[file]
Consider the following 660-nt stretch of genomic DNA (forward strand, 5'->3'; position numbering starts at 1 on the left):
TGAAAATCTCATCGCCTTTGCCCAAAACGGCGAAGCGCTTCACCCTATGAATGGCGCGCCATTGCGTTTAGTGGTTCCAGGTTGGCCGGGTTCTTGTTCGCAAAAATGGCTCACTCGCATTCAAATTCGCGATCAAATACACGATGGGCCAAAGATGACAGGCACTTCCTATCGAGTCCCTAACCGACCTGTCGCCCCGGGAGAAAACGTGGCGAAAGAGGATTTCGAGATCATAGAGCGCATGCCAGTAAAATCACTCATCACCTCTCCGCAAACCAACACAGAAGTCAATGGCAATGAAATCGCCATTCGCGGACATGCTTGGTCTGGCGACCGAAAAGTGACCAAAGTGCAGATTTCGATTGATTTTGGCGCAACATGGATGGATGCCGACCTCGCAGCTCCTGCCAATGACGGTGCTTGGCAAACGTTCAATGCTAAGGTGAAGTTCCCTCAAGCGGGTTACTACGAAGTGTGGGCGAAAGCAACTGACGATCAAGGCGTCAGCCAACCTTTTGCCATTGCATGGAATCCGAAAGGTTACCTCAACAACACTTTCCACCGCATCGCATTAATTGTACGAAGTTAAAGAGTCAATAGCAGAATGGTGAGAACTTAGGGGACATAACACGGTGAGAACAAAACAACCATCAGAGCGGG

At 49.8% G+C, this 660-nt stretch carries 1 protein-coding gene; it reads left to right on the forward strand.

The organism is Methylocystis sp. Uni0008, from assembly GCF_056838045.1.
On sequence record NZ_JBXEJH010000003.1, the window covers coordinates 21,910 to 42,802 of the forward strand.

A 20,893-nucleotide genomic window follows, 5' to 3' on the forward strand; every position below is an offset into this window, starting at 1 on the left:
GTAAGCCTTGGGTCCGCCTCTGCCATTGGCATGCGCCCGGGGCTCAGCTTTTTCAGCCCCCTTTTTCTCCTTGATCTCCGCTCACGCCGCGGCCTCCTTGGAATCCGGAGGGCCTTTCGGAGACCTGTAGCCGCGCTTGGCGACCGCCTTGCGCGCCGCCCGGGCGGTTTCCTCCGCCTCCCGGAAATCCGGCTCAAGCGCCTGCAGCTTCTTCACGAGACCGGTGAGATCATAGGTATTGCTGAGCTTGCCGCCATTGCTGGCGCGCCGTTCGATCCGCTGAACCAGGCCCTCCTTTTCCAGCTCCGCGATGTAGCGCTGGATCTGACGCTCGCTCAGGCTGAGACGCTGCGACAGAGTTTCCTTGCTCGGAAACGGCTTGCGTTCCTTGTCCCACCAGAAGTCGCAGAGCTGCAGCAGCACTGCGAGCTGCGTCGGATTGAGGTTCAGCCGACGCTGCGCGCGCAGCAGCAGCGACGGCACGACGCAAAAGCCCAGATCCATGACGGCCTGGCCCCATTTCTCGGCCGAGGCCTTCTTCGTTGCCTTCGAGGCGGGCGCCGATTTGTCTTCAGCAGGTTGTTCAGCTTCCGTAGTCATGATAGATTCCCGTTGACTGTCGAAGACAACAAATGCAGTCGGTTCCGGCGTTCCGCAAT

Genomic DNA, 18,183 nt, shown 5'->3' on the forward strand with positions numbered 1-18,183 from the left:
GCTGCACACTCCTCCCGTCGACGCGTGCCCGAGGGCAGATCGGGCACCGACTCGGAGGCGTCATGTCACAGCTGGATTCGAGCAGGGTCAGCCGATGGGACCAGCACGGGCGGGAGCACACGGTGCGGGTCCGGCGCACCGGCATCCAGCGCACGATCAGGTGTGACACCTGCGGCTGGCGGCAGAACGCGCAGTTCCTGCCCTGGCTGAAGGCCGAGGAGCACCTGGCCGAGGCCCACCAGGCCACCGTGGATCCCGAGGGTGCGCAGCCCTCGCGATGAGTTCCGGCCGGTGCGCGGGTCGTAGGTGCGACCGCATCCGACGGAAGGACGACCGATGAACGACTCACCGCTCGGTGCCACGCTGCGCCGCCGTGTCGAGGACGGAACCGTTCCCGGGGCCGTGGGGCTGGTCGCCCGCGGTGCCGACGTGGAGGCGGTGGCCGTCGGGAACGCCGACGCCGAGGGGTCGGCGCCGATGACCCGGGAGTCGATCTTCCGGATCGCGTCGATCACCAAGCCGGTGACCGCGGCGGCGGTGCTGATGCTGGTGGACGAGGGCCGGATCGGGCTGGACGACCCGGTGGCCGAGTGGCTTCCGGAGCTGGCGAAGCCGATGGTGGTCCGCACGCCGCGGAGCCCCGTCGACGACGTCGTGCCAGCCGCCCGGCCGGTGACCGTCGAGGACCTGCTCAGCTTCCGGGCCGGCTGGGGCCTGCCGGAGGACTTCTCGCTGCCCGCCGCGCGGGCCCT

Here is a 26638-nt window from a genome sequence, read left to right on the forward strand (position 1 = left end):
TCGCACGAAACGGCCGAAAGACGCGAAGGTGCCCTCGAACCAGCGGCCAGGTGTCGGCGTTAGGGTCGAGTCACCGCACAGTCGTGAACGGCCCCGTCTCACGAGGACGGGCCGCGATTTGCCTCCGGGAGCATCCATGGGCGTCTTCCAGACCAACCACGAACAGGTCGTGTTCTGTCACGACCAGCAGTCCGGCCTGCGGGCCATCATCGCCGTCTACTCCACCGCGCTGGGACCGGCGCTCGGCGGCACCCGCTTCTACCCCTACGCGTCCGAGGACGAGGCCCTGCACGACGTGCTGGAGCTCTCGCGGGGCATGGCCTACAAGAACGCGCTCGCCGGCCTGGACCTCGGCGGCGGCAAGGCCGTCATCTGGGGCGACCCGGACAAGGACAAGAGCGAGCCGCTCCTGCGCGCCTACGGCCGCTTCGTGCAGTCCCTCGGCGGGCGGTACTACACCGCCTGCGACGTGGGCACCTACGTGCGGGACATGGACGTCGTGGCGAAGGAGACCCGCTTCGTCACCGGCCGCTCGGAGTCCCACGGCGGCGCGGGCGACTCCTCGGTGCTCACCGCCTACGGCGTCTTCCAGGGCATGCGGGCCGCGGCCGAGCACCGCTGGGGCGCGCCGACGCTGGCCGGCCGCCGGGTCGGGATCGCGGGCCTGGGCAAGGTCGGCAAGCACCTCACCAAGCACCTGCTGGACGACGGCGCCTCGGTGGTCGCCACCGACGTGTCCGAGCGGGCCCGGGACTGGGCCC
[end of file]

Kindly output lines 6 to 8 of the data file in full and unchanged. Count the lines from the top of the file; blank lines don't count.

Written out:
A 20,893-nucleotide genomic window follows, 5' to 3' on the forward strand; every position below is an offset into this window, starting at 1 on the left:
GTAAGCCTTGGGTCCGCCTCTGCCATTGGCATGCGCCCGGGGCTCAGCTTTTTCAGCCCCCTTTTTCTCCTTGATCTCCGCTCACGCCGCGGCCTCCTTGGAATCCGGAGGGCCTTTCGGAGACCTGTAGCCGCGCTTGGCGACCGCCTTGCGCGCCGCCCGGGCGGTTTCCTCCGCCTCCCGGAAATCCGGCTCAAGCGCCTGCAGCTTCTTCACGAGACCGGTGAGATCATAGGTATTGCTGAGCTTGCCGCCATTGCTGGCGCGCCGTTCGATCCGCTGAACCAGGCCCTCCTTTTCCAGCTCCGCGATGTAGCGCTGGATCTGACGCTCGCTCAGGCTGAGACGCTGCGACAGAGTTTCCTTGCTCGGAAACGGCTTGCGTTCCTTGTCCCACCAGAAGTCGCAGAGCTGCAGCAGCACTGCGAGCTGCGTCGGATTGAGGTTCAGCCGACGCTGCGCGCGCAGCAGCAGCGACGGCACGACGCAAAAGCCCAGATCCATGACGGCCTGGCCCCATTTCTCGGCCGAGGCCTTCTTCGTTGCCTTCGAGGCGGGCGCCGATTTGTCTTCAGCAGGTTGTTCAGCTTCCGTAGTCATGATAGATTCCCGTTGACTGTCGAAGACAACAAATGCAGTCGGTTCCGGCGTTCCGCAAT

Genomic DNA, 18,183 nt, shown 5'->3' on the forward strand with positions numbered 1-18,183 from the left: